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Author Topic: Mite eruption late fall - change in brood rearing?  (Read 1633 times)

Offline JWChesnut

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Mite eruption late fall - change in brood rearing?
« on: November 10, 2011, 07:12:52 PM »
After a pleasant summer with virtually no varroa, mites erupted in my hives in October.  Drones had been ejected before the outbreak.  I live in coastal California and temps encourage forage activity through the fall, though the nectar in the brown hills doesn't really support any surplus.  Dwarf Wing Virus really devastated some hives-- in fact the DWV seems more severe than the relatively mild mite counts.

Have others observed a sudden peak in mites and especially DWV in the period when hives have ejected their drones and converted to a winter brood pattern?

I know varroa follows an epidemic doubling pattern, but the summer counts didn't seem to build-- and were lower to non-existent in August-September than May.   I'm supposing that winter brood may take a day or two longer to hatch and the extra time might push the mite and DWV infection, or the absence of drones might concentrate mites on the winter brood.

I drizzled 3.2% Oxalic in 50:50 syrup today.  I was waiting for the "winter cluster" but on the coast that occurs only sporadically in December.  Couldn't put off treatment and still expect to have survival.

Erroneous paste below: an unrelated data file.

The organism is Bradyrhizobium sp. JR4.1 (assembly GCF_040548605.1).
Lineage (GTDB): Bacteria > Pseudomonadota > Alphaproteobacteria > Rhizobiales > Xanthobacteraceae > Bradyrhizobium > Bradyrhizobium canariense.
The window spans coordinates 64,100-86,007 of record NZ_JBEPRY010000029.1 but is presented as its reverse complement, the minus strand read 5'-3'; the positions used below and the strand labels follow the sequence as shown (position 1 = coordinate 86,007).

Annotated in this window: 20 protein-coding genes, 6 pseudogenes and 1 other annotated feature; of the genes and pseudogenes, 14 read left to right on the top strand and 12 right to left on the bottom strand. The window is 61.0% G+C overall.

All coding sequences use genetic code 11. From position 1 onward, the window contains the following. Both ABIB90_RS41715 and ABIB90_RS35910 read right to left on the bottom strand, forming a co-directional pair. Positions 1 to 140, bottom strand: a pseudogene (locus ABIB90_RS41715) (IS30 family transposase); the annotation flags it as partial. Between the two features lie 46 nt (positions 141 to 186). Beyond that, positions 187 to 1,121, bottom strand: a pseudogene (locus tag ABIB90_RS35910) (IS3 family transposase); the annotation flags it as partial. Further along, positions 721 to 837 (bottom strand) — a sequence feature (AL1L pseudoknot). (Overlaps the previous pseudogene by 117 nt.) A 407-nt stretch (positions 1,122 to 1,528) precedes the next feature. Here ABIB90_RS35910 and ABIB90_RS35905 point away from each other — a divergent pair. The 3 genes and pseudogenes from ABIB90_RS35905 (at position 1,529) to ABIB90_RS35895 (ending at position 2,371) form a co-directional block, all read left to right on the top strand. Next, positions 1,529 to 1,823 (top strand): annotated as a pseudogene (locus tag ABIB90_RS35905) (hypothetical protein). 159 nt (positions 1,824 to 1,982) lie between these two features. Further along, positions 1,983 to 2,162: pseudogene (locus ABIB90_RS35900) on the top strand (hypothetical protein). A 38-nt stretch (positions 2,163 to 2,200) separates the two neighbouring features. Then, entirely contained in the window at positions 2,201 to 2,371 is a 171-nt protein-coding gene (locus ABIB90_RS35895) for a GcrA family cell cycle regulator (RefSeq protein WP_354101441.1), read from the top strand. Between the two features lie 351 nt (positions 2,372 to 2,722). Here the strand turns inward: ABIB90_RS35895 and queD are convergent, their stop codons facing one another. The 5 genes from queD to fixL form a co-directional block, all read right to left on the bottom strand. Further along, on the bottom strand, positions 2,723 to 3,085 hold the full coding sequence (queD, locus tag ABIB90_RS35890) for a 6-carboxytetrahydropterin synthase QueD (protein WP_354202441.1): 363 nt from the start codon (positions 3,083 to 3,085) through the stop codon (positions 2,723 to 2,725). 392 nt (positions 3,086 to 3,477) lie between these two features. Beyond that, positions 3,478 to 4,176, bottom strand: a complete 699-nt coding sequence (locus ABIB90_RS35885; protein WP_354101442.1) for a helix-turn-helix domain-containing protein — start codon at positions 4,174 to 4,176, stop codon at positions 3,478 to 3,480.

Offline buzzbee

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Re: Mite eruption late fall - change in brood rearing?
« Reply #1 on: November 11, 2011, 07:58:59 AM »
When the brood break comes,the varroa move out of the capped cells and onto the host.It makes the mite more susceptible to treatment.If your bees have little brood at this time,it is a good time to treat with oxalic.The treatments now actually are helping the health of the hive for next winter.

Offline Michael Bush

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Re: Mite eruption late fall - change in brood rearing?
« Reply #2 on: November 11, 2011, 11:06:40 AM »
It always seemed that the explosion of the Varroa population in the fall was more than I could account for by just all of the mites having no brood to hide in anymore.  But there is also robbing and bringing back those mites.  I had never thought of a longer brood cycle because of colder weather, but that  might be something to consider.
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Offline rdy-b

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Re: Mite eruption late fall - change in brood rearing?
« Reply #3 on: November 12, 2011, 01:55:49 AM »
  when was your last treatment -before this one-the time between treatments
 has more impact on threshold limits than the season in my location-your bees should
 have plenty brood at this time-that means mites under the cap-RDY-B